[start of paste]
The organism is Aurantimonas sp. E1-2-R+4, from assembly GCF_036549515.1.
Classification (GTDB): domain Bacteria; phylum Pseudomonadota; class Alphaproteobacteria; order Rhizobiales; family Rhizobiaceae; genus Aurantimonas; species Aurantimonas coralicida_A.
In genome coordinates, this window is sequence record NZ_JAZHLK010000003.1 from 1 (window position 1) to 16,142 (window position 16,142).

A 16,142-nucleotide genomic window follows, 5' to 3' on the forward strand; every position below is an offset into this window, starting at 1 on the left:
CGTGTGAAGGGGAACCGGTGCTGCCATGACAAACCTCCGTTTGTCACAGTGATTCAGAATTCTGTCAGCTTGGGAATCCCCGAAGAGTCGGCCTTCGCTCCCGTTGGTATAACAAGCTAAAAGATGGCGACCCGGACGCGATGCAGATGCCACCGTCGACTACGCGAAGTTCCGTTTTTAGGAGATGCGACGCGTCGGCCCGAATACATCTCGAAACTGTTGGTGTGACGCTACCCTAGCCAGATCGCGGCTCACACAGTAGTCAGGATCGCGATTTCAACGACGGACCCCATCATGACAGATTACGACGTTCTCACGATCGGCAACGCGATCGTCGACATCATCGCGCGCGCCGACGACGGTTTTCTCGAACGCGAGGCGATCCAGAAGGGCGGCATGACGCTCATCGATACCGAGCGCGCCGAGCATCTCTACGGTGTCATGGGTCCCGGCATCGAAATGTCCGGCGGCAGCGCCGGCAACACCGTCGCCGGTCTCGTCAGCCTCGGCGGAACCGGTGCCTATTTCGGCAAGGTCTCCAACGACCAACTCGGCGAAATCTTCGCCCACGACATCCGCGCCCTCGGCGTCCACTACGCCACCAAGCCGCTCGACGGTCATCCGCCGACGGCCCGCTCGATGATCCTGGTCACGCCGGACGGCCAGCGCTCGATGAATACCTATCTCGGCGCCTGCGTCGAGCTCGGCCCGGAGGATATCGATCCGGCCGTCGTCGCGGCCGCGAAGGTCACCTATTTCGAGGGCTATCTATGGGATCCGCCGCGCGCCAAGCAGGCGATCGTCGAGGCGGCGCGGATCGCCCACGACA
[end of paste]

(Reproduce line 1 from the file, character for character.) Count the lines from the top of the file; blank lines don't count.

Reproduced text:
The organism is Aurantimonas sp. E1-2-R+4, from assembly GCF_036549515.1.